This would also be a neat project in a cabinet with glass doors as well. Hope this helps get you motivated to try it.  I love it and we use the plates everyday (as you can see since one is currently not in there : )

Dollar store apothecary jar

OK, here's another pinterest inspiration.  Saw a pin from someone that showed a girl at a dollar store making a $2 apothocary jar out of a glass jar with a lid and a glass candle stick.  So simple.  All you do it hot glue the candle stick to the bottom of the glass jar.  Here's the after shot.


And here it is before I put the foot on it.

I actually had several old glass jars with lids that were just too little and plain to put out anymore, so I stored them away with bath products in them.  You can probably find them at the dollar store or thrift stores, too.  Here it is, ready to display, filled with shells form a previous vacation.

Can't wait to display it.  It's amazing what adding the "foot" does for this plain boring glass container.

Thanks for yet another great idea my Pinterest friends.  I'll post the others as I complete them (only bought one to see if I liked it first).  Might be cleaning out the glass candlesticks at Dollar Tree today.

Cute and easy valentines box idea

This is my older daughter's Valentine's Day box for fourth grade that is getting its third use this year by my younger daughter.  Super simple.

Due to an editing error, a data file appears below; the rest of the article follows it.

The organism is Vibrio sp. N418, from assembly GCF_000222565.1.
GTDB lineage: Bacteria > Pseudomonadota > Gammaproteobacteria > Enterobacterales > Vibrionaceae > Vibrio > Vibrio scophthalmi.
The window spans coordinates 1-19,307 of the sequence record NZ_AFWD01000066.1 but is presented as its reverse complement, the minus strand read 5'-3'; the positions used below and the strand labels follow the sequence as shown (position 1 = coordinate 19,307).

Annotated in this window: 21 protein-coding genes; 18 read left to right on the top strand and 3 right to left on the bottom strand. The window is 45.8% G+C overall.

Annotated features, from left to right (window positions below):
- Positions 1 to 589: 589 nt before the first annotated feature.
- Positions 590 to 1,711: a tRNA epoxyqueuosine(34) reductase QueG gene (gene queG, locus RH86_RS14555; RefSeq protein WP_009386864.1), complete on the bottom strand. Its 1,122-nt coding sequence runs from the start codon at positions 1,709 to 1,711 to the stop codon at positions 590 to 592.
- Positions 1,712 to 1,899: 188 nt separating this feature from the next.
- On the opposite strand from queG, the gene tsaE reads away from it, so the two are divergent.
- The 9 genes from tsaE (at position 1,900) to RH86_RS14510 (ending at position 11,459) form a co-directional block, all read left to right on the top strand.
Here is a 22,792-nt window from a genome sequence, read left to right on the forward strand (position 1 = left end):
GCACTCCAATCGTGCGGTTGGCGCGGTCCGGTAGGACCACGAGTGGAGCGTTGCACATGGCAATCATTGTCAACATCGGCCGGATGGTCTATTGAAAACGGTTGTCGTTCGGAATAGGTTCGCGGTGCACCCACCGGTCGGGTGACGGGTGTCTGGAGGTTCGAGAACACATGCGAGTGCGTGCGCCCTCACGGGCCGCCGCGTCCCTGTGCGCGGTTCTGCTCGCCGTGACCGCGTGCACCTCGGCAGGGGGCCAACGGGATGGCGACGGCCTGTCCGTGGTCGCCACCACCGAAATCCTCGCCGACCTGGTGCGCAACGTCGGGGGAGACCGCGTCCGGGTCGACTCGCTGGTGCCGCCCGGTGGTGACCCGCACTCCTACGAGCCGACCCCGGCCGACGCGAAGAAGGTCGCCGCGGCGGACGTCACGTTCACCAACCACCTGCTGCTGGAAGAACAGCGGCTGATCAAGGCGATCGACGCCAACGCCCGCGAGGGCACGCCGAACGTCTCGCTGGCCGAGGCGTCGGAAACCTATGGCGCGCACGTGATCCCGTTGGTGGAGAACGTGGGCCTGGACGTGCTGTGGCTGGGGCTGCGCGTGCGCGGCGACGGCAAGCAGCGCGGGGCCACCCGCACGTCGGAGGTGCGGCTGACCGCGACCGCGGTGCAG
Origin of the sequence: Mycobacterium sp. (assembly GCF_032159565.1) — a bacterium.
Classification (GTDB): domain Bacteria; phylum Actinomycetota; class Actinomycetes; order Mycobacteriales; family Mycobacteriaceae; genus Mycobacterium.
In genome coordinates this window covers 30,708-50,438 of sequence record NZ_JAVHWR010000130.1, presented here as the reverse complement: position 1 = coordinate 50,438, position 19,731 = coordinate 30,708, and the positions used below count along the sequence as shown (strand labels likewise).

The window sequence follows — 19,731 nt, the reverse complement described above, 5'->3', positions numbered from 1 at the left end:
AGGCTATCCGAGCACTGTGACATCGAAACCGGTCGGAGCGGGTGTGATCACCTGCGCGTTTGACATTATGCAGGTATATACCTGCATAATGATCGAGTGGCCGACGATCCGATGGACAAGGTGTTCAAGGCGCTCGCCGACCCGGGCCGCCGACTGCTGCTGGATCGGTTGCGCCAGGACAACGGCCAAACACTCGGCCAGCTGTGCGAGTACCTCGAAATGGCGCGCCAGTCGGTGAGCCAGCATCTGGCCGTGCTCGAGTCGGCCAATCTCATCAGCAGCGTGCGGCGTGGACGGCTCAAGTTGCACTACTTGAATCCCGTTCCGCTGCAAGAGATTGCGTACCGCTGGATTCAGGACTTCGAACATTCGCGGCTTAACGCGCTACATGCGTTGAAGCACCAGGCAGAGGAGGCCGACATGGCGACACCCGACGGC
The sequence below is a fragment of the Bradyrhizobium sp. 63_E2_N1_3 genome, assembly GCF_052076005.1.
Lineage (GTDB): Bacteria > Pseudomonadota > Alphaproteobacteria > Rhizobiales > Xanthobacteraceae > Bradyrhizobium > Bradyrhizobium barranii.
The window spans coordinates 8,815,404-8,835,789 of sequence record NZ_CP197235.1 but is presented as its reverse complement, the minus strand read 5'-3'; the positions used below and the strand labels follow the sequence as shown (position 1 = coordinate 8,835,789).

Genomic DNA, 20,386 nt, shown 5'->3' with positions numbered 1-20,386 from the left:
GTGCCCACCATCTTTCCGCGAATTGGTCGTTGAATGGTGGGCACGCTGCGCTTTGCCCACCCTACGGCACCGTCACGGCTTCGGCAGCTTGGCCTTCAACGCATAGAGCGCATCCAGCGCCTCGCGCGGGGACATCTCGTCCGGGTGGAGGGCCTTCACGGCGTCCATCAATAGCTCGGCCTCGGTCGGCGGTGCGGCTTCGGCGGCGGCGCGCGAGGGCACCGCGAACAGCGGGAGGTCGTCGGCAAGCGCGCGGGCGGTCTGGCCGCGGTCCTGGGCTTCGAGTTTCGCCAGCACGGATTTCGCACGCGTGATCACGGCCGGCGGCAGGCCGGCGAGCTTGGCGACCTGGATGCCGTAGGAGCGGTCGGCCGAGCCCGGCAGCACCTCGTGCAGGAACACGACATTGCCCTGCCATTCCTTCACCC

We took a boot box (we have learned from experience that you need a larger box with a larger hole if you don't want it to get ruined : ) and cut a hole in the top.  We were lucky that ours was plain and cutting the hole took off the only lettering on the box.  If you have logos and lettering, just decoupage plain paper over them first before you move to the next step.

We decoupaged different colors of tissue paper on it.  We had light pink, hot pink, lime green, pink/white zebra, and purple/pink/white striped (all left overs from gifts given to my girls).  We used a glue stick to stick it all down (as my daughter had to be the one to do it).  She decided to cut the tissue into circles first, but you could do much easier squares or triangles, too.

Next we wanted to add detail, so I used some lime green ribbon from a gift reuse as well and "faux" wrapped the box with it.  We still needed to be able to open the box, so we layed it across the box, then taped it just under the outside part of the box.  The ribbon is not actually glued to the box so it can be taken off and reused later.

Where the ribbons crossed we wanted a detail, so we added a flower. We had this from one of our flower pen projects (probably picked a bouquet of fake flowers up from the dollar store).  It sat up too high on the box, so I made a quick "filler" bow out of some balloon ribbon I have (you know wrap it around your hand like 25 times, tie it in the middle of the circle with a piece of ribbon or a twist tie, then "fluff" it to look like a messy bow).  We hot glued that onto the box, then the flower onto that.

For her name, we used a letter we already had in her room for the first letter, then did bottle caps for the rest (printing the colored circles inside for the rest of the letters).  You could use all bottle caps or letter stickers on paper instead of printing.